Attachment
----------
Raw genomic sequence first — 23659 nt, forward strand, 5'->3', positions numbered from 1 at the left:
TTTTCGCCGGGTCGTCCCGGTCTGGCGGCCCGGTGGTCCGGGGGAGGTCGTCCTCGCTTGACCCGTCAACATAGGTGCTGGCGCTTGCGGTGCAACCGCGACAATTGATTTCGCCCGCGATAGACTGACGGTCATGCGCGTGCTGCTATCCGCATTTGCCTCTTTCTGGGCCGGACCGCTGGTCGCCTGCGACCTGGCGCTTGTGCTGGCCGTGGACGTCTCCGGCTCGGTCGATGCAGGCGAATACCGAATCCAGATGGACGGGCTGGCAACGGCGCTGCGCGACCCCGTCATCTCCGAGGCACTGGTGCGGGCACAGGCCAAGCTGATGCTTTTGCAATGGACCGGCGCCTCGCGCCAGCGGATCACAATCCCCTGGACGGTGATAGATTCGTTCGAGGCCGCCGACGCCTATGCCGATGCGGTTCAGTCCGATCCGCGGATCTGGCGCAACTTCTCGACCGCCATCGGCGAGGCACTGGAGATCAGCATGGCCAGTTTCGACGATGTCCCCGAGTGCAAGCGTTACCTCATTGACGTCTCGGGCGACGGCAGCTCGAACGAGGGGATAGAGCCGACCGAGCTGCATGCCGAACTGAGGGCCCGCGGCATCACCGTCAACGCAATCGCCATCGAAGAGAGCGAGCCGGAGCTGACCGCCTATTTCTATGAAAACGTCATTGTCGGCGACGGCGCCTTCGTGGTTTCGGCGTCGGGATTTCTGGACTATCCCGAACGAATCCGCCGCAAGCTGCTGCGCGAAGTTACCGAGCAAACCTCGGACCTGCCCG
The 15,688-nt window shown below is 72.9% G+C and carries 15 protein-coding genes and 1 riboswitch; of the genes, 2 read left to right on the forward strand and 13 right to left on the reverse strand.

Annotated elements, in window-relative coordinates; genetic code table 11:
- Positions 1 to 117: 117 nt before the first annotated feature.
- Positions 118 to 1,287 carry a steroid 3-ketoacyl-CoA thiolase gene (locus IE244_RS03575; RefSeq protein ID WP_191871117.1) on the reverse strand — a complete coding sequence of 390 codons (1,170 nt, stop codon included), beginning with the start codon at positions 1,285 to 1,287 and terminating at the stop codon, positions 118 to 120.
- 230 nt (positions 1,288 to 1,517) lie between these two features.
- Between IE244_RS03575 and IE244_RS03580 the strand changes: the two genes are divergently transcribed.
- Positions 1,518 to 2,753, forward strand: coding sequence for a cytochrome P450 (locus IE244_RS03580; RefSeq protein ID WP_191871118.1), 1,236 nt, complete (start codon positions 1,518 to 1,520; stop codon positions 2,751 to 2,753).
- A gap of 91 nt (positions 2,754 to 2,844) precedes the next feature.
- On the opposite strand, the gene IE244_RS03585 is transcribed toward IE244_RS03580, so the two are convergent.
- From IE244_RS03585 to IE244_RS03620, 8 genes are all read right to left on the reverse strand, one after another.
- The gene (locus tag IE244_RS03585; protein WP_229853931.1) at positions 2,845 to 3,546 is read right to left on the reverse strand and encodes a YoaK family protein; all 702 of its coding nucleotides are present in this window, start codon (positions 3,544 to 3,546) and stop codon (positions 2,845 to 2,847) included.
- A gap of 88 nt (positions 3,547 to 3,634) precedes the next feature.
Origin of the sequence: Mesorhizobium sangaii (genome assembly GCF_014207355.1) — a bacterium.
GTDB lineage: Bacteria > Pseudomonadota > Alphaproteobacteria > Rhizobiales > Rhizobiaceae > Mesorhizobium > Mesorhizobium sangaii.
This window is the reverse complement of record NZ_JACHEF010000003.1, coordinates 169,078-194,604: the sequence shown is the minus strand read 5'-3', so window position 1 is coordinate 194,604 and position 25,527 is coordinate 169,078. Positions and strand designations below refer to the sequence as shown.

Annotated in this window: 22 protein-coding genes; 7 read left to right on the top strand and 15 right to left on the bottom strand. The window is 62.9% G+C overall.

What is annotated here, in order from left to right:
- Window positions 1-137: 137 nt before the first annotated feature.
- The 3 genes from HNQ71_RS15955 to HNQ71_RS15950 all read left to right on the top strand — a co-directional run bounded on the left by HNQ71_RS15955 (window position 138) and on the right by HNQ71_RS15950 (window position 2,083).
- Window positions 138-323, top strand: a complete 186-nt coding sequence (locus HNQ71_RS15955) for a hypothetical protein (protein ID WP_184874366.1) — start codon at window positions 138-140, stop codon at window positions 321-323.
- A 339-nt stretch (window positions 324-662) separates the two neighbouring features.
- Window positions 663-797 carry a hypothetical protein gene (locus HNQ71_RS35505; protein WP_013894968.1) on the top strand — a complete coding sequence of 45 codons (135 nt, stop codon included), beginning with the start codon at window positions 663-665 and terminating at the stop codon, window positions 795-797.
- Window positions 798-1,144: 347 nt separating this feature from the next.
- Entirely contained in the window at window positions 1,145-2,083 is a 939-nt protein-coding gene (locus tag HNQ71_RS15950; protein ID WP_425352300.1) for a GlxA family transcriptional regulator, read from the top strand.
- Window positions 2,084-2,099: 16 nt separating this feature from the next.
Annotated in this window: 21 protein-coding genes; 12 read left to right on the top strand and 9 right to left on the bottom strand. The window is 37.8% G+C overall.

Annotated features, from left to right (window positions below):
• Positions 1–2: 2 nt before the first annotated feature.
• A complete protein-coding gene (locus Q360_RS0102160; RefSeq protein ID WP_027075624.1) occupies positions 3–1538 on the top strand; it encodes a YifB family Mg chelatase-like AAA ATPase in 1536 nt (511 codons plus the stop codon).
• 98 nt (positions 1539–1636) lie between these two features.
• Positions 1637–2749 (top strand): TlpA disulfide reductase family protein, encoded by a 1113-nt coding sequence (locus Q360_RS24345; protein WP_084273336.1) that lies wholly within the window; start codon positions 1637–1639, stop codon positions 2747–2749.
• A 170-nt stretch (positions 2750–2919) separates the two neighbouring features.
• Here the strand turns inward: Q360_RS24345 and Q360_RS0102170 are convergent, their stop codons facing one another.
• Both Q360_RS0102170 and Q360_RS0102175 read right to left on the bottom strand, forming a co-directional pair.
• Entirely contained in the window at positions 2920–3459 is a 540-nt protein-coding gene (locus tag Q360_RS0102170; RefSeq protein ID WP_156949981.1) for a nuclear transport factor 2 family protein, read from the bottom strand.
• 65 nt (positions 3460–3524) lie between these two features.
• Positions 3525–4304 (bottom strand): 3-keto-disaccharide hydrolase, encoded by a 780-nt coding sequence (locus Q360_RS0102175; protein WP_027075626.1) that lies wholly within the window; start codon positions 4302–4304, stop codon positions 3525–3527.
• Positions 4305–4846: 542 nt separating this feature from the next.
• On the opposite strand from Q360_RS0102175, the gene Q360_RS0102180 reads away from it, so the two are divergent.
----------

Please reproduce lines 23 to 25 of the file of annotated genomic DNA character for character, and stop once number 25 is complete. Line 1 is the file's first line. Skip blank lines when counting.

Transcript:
- A 339-nt stretch (window positions 324-662) separates the two neighbouring features.
- Window positions 663-797 carry a hypothetical protein gene (locus HNQ71_RS35505; protein WP_013894968.1) on the top strand — a complete coding sequence of 45 codons (135 nt, stop codon included), beginning with the start codon at window positions 663-665 and terminating at the stop codon, window positions 795-797.
- Window positions 798-1,144: 347 nt separating this feature from the next.